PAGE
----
Angel investor networks bridge the gap between early-stage businesses and the capital and resources they need to grow. These networks connect promising startups with experienced investors who provide financial support, mentorship, and valuable industry connections. By pooling their expertise and capital, angel investor networks create a supportive ecosystem that fuels innovation and drives economic growth.
MAINstream is an angel investor network established by Michelmores in 2019. Its primary aim is to accelerate the growth of angel investing, particularly in the South West. Both Will Dyer and Tatiana Menezes were invited to support with the MAINstream initiative whilst in their respective Business Group teams in Corporate (Will and Tatiana) and Commercial (Tatiana). This involved organising bi-monthly pitch events where high-growth, early-stage companies were invited to present their businesses to the network.
Below, Will and Tatiana describe their trainee involvement and share their reflections on this experience.
I attended my first pitch event during my second week in the Firm’s Corporate team. It reminded me of my first experience of a court hearing in a previous seat – exciting, if a little bewildering, and I sensed there was a lot going on behind the scenes that I didn’t yet understand. Over the course of my seat, I helped to organise two more events, and learnt practically about the role of angel investors in the growth of early-stage companies. It was an unexpected part of my training, and well worth doing.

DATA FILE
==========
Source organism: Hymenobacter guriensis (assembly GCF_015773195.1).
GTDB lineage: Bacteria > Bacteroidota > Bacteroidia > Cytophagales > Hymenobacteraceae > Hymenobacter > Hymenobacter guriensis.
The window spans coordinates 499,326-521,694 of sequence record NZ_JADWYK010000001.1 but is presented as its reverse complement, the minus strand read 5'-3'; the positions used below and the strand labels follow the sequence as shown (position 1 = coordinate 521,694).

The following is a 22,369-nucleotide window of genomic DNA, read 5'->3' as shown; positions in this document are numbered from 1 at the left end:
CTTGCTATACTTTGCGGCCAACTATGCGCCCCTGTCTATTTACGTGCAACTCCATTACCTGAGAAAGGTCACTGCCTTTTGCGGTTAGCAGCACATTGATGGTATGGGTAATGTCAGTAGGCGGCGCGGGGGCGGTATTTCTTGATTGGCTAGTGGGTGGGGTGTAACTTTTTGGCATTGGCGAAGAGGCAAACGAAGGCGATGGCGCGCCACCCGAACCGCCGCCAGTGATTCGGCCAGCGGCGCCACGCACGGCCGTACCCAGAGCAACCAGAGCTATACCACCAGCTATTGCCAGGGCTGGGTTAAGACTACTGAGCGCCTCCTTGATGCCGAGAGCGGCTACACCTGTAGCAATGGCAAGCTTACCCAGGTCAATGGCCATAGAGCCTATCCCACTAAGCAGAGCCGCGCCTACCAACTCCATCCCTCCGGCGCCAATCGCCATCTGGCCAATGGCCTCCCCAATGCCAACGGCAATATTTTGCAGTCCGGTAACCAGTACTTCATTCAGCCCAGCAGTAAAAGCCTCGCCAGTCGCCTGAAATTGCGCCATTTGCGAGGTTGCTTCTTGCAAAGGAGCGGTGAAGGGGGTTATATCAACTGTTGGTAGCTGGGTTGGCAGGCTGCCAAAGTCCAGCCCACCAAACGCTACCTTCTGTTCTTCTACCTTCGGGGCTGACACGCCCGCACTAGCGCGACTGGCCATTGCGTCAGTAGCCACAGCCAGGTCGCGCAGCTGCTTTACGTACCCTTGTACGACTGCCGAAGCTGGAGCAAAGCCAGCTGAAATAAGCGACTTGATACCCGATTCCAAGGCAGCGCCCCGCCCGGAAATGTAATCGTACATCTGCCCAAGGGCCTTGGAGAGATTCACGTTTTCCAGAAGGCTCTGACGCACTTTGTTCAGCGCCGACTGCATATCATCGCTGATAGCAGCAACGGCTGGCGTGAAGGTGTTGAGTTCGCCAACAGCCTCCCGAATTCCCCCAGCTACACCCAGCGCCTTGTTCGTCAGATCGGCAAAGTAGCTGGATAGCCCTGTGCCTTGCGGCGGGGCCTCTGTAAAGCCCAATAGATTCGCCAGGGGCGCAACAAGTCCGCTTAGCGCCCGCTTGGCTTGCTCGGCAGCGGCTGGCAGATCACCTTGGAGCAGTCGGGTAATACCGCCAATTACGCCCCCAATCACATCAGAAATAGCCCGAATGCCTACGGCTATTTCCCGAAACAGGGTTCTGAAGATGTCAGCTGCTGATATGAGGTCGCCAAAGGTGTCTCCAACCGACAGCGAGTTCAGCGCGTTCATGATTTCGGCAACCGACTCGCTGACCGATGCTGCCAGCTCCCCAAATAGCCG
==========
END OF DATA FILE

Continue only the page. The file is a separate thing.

The application stage
Between pitch events, I mainly responded to questions and applications from the founders of young businesses. The network attracts applications from companies offering services or products in all sectors, with widely varying backgrounds and investment goals. Getting to know the story behind each pitch and the individuals at the centre of them made this quite a personal task, but also put my other work in the Business Group in a wider commercial context.
Preparing for pitch events
Pitch events typically take place around three weeks after the application window closes, and these were generally the busiest weeks in the team.
As soon as possible after the final applications are in, they are assessed by a panel of MAINstream investors. In the lead up to these meetings, I sent the applications to the investors, summarising key information to serve as prompts for discussion. During the meetings, I took a note of the investors’ thoughts and conclusions about each of the proposals, so that I could send personalised feedback to the applicants.
In the days that followed, I invited successful applicants to pitch – explaining the format of the events and requesting any information needed to publicise the businesses to the investor network as a whole. In the last few days before an event, I received updated slide decks from the founders, and worked with I.T. and Marketing to ensure that they were ready to be presented on the day.
The pitch event
I generally had little involvement in organising the day itself, which is put together by the core MAINStream team, with support from Marketing, I.T. and Operational Services. My main role during the events was to meet attendees as they arrived, and to film the presentations for the benefit of any investors that couldn’t attend. The events were lively and interesting, and it was nice to meet in person the applicants that I’d communicated with over the previous weeks.
After the event, I arranged for the pitch recordings to be edited, and shared them with the MAINstream network, along with the pitch decks of applicants who weren’t selected to pitch. Occasionally, where an investor expressed an interest in a business, or had a useful contact to connect them with, I was able to facilitate an introduction.